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Low Salt, Low Sodium = Proven Health Benefits

The ultimate goal, of course, is reducing cardiovascular disease and other complications from hypertension. In a study published in 2007 in the British Medical Journal, researchers at Brigham and Women’s Hospital in Boston contacted volunteers who had taken part in two studies of low-sodium diets, one done in 1985 and the other in 1990.

“Our survey showed that many of the participants were still following low-sodium advice,” said epidemiologist Nancy Cook, ScD, who led the study. And Cook’s additional findings showed they were the healthier for it. The research team found that reducing sodium slashed cardiovascular disease by 25% to 30%.

The Potassium Connection

Not everyone is sensitive to the blood pressure effects of sodium. Most Americans consume more than the recommended amount of salt, yet the majority does not have high blood pressure. This suggests that other factors are also involved in hypertension risk. One culprit, researchers now believe, is lack of potassium.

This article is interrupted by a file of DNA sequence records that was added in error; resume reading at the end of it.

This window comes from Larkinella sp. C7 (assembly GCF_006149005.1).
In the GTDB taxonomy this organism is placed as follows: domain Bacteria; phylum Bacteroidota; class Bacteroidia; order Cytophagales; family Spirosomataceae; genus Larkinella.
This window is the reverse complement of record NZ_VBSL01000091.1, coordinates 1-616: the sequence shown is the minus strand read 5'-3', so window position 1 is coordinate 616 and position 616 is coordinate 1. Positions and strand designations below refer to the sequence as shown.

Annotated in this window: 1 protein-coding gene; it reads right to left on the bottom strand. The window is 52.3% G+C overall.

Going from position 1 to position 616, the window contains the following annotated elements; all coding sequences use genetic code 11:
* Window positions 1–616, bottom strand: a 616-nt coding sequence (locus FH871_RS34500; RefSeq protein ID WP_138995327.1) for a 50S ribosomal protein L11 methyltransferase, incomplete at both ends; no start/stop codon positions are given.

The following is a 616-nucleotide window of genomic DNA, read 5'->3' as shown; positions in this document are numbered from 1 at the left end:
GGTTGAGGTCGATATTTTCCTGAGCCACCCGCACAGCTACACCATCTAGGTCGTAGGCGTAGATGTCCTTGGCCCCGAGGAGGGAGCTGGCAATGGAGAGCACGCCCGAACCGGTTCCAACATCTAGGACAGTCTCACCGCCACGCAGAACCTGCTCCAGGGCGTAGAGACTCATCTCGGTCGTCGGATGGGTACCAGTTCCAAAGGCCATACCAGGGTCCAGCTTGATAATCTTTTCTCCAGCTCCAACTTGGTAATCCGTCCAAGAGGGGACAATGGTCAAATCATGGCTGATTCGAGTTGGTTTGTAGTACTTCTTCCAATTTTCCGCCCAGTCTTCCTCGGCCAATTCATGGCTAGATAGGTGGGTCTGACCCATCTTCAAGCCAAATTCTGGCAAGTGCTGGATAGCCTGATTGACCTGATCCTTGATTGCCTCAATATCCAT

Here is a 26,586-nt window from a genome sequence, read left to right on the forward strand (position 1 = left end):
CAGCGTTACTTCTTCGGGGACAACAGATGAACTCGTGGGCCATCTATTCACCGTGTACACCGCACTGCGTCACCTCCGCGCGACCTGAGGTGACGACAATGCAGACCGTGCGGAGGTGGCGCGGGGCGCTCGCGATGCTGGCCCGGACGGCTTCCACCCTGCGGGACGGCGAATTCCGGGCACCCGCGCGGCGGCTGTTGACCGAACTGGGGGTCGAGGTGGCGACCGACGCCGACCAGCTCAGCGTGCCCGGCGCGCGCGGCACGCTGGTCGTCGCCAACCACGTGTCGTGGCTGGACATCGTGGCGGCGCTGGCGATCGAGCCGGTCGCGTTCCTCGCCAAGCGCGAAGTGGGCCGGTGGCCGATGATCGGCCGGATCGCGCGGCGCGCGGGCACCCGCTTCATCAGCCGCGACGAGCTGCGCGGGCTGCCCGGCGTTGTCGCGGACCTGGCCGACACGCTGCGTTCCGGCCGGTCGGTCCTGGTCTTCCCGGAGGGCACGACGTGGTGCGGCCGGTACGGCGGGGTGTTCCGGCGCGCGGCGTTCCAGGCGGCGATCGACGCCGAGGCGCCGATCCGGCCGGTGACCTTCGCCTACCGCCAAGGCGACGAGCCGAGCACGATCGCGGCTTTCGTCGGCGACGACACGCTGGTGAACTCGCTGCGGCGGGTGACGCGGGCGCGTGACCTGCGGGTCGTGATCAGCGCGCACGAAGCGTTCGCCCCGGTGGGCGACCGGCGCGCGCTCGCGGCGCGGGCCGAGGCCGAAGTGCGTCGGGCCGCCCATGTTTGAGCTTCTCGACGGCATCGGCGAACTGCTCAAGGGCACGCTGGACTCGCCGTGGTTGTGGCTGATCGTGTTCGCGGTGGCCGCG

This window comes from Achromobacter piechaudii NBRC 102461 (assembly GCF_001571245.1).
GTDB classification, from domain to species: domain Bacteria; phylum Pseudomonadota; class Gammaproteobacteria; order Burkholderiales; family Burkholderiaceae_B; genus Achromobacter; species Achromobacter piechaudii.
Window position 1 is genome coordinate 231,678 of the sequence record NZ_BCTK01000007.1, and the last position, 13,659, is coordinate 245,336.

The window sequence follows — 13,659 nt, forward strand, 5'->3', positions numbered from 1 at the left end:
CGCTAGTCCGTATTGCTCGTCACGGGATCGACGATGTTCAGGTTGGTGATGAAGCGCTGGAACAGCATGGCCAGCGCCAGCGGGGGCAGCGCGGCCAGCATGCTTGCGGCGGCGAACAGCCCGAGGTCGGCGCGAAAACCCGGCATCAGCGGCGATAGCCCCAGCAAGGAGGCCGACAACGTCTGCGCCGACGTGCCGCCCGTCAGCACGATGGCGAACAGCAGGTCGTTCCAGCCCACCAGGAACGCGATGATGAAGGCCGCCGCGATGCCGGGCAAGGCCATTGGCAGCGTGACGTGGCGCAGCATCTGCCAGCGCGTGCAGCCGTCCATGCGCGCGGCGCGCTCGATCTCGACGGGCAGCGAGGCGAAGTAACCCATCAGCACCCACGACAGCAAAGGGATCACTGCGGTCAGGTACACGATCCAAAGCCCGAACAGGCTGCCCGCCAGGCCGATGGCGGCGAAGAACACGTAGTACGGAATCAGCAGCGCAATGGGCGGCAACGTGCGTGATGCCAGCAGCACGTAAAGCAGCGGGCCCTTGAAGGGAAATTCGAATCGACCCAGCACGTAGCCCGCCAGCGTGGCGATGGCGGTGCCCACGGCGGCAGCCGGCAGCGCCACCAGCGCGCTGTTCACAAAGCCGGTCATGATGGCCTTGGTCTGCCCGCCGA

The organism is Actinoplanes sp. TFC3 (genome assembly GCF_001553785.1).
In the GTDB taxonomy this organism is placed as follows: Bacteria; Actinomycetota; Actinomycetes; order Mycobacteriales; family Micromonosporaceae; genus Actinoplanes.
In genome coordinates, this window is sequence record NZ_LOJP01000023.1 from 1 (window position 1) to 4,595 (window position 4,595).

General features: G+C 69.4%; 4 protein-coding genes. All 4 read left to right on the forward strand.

Potassium deficiency causes cells to take up sodium. That, in turn, causes blood pressure to rise. When volunteers in several studies consumed their usual levels of sodium but cut back on potassium, blood pressure levels jumped by up to 7 points. When they increased their potassium intake, in contrast, blood pressure fell, even when the amount of sodium they consumed remained the same.

In the DASH trial, for example, volunteers who consumed the usual amount of salt -- but added servings of fruits and vegetables with potassium -- saw their blood pressure fall significantly.

Abundant sources of potassium include bananas, raisins, spinach, chard, milk, potatoes baked with the skin, lima beans, and prunes.

What to Look For on the Label

The most perilous combination, experts now say, is a high-salt, low-potassium diet. Unfortunately, that describes the diet that most Americans eat. You can use nutrition facts labels to help you reverse that trend.

The nutrition facts label prominently displays sodium, including both the milligrams contained in a serving and how much of your daily value that amount represents. Foods that have 5% of the daily value or less are considered low in sodium. Those with 20% or more are considered high in sodium.

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